So those are #My5, my collection of properties that influenced The Bell Forging Cycle. Each has had a profound impact on me creatively. You can check out my series at bellforgingcycle.com or hit up any of the specific books at the links below to read excerpts and learn more about the world of the Territories.

The Stars Were Right – Old Broken Road – Red Litten World

I’m not alone in collecting #My5! Other authors have joined me and written their #My5. You can find their articles by following the links below. Make sure to look for links at the bottom of their posts as well.


Are you a published (indie or traditional) author who is interested in joining in the #My5 fun? Write your article following the format above (remember, the limit is five), link to your work and others’ posts, and shoot me an email at hello at kmalexander.com, and I’ll add you to the list above and the official #My5 page! You can download the #My5 logo at any of the links below.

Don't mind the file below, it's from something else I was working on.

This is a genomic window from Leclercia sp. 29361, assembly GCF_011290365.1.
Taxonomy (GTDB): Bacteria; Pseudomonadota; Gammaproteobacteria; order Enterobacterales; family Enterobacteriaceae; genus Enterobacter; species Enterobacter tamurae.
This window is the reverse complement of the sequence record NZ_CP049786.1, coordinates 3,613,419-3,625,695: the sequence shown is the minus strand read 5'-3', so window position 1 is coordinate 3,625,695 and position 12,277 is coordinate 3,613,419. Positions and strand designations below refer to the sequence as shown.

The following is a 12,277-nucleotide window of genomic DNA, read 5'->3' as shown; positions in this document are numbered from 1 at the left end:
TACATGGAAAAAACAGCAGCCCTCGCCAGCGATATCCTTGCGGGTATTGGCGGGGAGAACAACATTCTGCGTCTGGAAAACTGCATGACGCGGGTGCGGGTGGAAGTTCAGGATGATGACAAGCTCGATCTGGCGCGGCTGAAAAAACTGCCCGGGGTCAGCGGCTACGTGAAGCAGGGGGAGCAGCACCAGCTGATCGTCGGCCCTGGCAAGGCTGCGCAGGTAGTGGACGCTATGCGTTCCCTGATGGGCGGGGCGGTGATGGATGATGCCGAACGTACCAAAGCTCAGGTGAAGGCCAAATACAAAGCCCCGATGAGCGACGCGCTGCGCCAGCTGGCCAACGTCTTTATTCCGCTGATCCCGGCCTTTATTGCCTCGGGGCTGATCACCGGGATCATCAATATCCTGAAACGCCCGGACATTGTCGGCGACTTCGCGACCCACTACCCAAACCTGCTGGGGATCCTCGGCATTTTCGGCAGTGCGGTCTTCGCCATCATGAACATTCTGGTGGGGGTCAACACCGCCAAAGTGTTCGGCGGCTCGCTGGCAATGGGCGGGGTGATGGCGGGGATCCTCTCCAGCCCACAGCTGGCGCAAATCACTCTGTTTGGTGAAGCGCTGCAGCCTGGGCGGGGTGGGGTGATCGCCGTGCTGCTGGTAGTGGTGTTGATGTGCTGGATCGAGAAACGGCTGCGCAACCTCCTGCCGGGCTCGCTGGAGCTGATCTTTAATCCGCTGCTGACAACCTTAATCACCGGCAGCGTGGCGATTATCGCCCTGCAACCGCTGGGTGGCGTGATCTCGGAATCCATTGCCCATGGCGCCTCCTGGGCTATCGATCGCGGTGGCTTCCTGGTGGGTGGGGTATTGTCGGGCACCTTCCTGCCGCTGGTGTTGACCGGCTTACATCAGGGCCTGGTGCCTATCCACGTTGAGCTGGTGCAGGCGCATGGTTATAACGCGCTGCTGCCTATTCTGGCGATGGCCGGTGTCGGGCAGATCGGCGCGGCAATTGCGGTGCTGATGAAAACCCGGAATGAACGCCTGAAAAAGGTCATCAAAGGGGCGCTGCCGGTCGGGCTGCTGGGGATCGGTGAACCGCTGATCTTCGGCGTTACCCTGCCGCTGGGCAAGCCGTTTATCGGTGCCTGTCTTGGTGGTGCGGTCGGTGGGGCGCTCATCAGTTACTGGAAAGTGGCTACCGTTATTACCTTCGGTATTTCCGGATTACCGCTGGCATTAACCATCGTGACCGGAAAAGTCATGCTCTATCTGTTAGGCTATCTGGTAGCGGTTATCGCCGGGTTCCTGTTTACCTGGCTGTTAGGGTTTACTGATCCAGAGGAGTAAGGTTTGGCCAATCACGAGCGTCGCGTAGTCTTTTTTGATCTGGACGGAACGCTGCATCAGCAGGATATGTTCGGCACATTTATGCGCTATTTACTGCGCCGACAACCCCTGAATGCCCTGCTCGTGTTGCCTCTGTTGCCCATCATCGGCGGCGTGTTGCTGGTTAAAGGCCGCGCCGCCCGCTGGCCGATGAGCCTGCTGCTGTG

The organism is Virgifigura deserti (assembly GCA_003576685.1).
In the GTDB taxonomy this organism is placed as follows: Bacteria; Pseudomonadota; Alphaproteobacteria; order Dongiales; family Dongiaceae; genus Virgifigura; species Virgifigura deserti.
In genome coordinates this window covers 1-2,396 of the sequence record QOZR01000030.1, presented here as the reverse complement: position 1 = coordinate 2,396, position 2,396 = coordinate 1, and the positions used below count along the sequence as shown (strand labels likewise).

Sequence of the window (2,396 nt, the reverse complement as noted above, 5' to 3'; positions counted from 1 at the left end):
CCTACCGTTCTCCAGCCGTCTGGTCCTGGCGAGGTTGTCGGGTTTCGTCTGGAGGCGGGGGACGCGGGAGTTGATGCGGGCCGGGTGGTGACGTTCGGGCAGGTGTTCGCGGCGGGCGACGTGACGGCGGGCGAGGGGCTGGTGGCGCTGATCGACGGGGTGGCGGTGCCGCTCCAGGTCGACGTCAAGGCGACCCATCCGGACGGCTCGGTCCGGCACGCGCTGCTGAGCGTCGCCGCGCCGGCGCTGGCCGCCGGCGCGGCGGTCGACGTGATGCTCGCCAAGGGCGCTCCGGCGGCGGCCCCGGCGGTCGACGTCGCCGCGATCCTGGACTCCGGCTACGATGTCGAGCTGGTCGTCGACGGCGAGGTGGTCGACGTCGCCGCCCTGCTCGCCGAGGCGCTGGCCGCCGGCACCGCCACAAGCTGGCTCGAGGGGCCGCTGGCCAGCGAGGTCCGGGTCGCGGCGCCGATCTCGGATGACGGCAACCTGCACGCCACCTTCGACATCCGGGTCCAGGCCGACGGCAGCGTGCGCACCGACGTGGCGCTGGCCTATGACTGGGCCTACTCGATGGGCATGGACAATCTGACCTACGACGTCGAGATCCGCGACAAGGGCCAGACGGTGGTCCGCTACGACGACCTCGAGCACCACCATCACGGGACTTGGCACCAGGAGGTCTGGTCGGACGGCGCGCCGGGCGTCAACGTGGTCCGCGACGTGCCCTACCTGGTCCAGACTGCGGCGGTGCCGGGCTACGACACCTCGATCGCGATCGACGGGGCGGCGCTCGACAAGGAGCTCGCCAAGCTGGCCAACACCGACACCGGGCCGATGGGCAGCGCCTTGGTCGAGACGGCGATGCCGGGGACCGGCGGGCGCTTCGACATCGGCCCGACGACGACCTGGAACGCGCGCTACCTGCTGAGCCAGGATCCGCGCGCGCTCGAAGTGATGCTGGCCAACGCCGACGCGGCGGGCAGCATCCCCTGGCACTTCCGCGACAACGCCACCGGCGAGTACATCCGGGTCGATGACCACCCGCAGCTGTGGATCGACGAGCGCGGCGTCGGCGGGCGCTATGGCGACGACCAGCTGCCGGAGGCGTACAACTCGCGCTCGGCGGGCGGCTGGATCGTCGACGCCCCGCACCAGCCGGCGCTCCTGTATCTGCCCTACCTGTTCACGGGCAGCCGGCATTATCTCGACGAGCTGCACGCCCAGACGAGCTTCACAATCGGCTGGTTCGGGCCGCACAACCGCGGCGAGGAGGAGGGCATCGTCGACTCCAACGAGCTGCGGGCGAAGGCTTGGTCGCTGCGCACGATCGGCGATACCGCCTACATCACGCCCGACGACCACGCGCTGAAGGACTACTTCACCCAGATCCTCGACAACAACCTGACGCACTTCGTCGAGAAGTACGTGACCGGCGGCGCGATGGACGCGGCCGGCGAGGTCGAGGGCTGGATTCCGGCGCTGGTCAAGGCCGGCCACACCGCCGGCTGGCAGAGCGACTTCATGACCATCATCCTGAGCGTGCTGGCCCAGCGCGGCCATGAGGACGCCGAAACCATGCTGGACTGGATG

Download the #My5 Logo600×600 PNGs: White | Black
1200×1200 PNGs: White | Black
(Vector version available upon request.)

“But life is just a party, and parties weren’t meant to last.” —Prince, 1999

Parties Weren’t Meant to Last

“But life is just a party, and parties weren’t meant to last.”

Prince, 1999

Prince passed away yesterday; he was fifty-seven. Between the fan tributes, listening to the nonstop playlists on KEXP, and watching buildings lit in purple as tribute around the world, I’ve found myself musing over his loss and how I handle the death of someone like Prince.